ContractsProf Blog

Editor: Myanna Dellinger
University of South Dakota School of Law

Monday, July 11, 2011

Uninsured Motorist Coverage Construed in Alabama

Lou Ann and Delbert Downey were on their motorcycle in April 2007 at a stoplight when they were hit from behind by Wyndell Thompson. At left we have an image of a motorcycle helmet, evidencing how it protects you from having your face scraped off by asphalt if you happen to have an accident like the Downeys had.  So PLEASE!  Wear helmets!!!

Helmet Anyway, Thompson had a liability policy of $10,000 through First Acceptance Insurance Company. The Downeys had uninsured/underinsured motorist insurance through Travelers Casualty Insurance on three vehicles but the policy did not mention the motorcycle.  Downeys’ policy included the following provisions:


A. We do not provide Uninsured Motorists Coverage for ‘bodily injury’ sustained by any ‘insured’:

1. If that ‘insured’ or the legal representative settles the ‘bodily injury’ claim without our consent.

In July 2008, the Downeys, represented by counsel, settled with Thompson and his insurance company for $10,000 without notifying Travelers of the accident or the settlement.  The following year, the Downeys, represented by different counsel, notified Travelers of the accident and made a claim for underinsured motorist benefits. Travelers denied this claim because of the settlement exclusion to the policy.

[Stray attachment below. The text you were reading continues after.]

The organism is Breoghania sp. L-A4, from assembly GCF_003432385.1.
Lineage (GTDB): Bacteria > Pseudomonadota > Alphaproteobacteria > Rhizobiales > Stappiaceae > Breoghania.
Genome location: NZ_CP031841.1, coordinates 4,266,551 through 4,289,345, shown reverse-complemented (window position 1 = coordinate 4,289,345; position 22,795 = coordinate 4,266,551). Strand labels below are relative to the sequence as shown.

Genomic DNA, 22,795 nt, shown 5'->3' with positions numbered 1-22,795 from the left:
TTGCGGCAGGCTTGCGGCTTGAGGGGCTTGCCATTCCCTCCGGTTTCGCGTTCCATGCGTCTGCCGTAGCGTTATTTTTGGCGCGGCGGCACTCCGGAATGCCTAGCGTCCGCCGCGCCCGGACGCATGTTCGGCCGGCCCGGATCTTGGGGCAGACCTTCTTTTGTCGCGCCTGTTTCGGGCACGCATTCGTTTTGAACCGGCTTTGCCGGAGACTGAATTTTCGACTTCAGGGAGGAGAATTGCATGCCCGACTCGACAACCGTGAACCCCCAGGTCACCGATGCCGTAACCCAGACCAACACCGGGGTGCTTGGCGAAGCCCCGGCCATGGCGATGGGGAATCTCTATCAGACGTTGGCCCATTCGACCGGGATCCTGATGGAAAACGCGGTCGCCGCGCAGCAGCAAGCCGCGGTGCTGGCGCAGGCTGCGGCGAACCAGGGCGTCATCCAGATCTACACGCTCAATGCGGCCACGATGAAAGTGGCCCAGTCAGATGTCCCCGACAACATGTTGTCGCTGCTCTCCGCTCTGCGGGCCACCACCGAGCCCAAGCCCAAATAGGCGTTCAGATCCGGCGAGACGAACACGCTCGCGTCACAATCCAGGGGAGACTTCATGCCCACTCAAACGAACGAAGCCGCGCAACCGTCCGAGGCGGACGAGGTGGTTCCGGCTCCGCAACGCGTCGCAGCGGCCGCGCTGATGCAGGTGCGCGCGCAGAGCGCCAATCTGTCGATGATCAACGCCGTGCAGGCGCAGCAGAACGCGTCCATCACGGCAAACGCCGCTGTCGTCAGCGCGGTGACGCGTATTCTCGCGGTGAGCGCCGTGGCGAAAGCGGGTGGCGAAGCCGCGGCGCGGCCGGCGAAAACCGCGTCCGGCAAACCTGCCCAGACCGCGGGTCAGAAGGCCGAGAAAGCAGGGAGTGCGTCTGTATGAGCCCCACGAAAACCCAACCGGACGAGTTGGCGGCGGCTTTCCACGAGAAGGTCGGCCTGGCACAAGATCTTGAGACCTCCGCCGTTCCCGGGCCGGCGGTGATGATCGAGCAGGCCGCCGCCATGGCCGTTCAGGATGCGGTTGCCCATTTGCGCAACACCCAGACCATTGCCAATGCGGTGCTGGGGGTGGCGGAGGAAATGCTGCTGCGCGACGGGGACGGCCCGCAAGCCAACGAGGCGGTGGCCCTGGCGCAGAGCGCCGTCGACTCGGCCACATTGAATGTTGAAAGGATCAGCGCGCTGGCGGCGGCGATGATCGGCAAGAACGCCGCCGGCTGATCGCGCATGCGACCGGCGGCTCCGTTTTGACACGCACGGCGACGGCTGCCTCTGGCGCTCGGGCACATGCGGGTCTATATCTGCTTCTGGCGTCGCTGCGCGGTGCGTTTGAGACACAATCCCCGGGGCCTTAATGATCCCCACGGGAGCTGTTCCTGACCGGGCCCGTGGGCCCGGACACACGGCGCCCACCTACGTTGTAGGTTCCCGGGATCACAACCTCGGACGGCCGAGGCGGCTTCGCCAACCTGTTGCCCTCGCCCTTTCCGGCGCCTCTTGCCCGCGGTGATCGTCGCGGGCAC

In Downey v. Travelers Casualty Insurance Company, the Downeys sued Travelers for breach of contract in Alabama State Court.   Travelers had the case transferred to the Federal District Court which certified the following question:

Under Alabama law does the failure of an insured to give prior notice to his or her insurer of a proposed settlement and release of an alleged tortfeasor cause the insured to forfeit underinsured motorist coverage regardless of the insured’s actual knowledge of said coverage and regardless of prejudice to the insurer if the insured has possession of the policy which provides coverage?

The Alabama Supreme Court looked to Lambert v. State Farm Automobile Insurance Co., 576 So.2d 160 (Ala. 1991) which set out a framework for consent-to-settle cases including:

  1. Insured needs to immediately notify the insurance company of a proposed settlement with an uninsured/underinsured tortfeasor.
  2. At the time the insured notifies the insurance company, the insured needs to tell the company whether they intend to file a claim for uninsured motorist benefits. The company must investigate the claim within a reasonable time following.
  3. The insured should not settle without first allowing the company a reasonable time to investigate.

It is well settled under Alabama law that uninsured motorist coverage attaches to a person and not a vehicle.  In addition, as the Downeys were represented by counsel at all stages of the settlement and litigation process, their failure to read their policy is no excuse for their lack of awareness of its coverage. 

The Court determined that by settling the case with Thompson, the Downeys had forfeited their right to seek further recovery.

[JT & Katherine Freeman]

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